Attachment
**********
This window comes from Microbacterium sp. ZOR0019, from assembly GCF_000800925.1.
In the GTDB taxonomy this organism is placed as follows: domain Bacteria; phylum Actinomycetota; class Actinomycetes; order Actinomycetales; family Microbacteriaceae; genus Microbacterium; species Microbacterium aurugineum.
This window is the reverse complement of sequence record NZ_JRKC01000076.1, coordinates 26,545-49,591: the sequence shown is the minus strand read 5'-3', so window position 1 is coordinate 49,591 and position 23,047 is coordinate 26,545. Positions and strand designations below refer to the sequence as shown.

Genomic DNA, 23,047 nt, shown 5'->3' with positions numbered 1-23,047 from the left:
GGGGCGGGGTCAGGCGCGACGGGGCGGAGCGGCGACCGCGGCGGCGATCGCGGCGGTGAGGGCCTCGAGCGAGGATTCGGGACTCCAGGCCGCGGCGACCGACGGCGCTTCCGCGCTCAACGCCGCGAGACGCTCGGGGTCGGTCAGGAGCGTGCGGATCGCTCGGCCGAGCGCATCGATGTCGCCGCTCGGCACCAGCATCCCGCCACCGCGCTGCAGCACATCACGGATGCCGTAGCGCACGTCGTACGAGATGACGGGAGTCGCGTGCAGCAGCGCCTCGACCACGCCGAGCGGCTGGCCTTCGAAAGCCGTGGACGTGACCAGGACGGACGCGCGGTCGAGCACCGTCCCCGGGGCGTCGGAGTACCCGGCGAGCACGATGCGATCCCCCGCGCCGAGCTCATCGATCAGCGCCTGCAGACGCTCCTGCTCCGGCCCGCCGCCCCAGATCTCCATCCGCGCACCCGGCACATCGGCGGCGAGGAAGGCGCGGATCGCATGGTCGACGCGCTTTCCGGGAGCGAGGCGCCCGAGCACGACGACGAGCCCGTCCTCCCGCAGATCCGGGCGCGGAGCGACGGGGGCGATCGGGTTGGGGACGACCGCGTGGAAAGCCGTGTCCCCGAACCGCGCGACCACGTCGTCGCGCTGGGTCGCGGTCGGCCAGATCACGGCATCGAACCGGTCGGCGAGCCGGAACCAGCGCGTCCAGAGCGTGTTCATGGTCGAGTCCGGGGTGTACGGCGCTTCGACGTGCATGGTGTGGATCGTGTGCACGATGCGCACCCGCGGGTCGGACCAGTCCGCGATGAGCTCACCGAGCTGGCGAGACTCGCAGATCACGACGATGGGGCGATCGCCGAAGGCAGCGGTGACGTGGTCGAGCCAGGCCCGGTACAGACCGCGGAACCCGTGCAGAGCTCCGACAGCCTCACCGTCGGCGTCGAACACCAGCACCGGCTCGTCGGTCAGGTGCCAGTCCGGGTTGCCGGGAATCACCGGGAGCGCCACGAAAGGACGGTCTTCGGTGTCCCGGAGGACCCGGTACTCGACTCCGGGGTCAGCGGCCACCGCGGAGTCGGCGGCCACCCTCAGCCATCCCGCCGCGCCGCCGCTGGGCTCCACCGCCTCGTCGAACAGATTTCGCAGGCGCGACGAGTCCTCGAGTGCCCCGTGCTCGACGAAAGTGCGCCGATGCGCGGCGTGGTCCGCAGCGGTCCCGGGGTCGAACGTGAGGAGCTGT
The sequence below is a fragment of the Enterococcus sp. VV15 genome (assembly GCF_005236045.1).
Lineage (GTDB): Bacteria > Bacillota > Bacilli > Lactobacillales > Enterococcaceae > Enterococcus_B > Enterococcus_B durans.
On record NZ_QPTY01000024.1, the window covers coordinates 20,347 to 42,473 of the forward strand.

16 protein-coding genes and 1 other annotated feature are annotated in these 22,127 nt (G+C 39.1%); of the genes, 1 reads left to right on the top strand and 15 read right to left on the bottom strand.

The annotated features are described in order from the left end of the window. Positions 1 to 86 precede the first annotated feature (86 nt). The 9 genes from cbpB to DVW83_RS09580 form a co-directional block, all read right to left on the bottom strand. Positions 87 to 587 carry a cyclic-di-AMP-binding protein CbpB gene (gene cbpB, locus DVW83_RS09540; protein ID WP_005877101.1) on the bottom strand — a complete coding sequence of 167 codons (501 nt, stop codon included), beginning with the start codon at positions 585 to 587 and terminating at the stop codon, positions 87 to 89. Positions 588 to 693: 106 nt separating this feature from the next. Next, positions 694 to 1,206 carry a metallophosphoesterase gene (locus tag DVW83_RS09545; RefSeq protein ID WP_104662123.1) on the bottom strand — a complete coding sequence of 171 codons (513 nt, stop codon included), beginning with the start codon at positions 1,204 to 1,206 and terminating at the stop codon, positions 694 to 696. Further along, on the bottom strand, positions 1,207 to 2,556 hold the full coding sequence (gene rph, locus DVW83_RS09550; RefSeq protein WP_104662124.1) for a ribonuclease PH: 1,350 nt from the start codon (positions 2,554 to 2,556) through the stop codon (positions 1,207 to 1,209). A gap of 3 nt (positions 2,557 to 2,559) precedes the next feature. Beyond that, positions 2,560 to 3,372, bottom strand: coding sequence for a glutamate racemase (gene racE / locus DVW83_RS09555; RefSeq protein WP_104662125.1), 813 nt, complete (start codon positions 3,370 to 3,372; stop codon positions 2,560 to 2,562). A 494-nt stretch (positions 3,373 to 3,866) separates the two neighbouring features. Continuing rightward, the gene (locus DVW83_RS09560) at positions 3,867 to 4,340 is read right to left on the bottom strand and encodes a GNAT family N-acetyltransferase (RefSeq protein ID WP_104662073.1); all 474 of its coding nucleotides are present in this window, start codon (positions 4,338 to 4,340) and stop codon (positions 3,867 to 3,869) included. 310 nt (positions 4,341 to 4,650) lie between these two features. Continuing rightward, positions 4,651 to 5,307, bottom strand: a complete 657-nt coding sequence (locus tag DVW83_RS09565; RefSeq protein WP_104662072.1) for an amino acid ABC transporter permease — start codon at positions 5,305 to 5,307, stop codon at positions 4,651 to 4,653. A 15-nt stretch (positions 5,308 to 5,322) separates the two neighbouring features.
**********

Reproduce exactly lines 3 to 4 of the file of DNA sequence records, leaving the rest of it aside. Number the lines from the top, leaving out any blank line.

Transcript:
This window is the reverse complement of sequence record NZ_JRKC01000076.1, coordinates 26,545-49,591: the sequence shown is the minus strand read 5'-3', so window position 1 is coordinate 49,591 and position 23,047 is coordinate 26,545. Positions and strand designations below refer to the sequence as shown.

Genomic DNA, 23,047 nt, shown 5'->3' with positions numbered 1-23,047 from the left: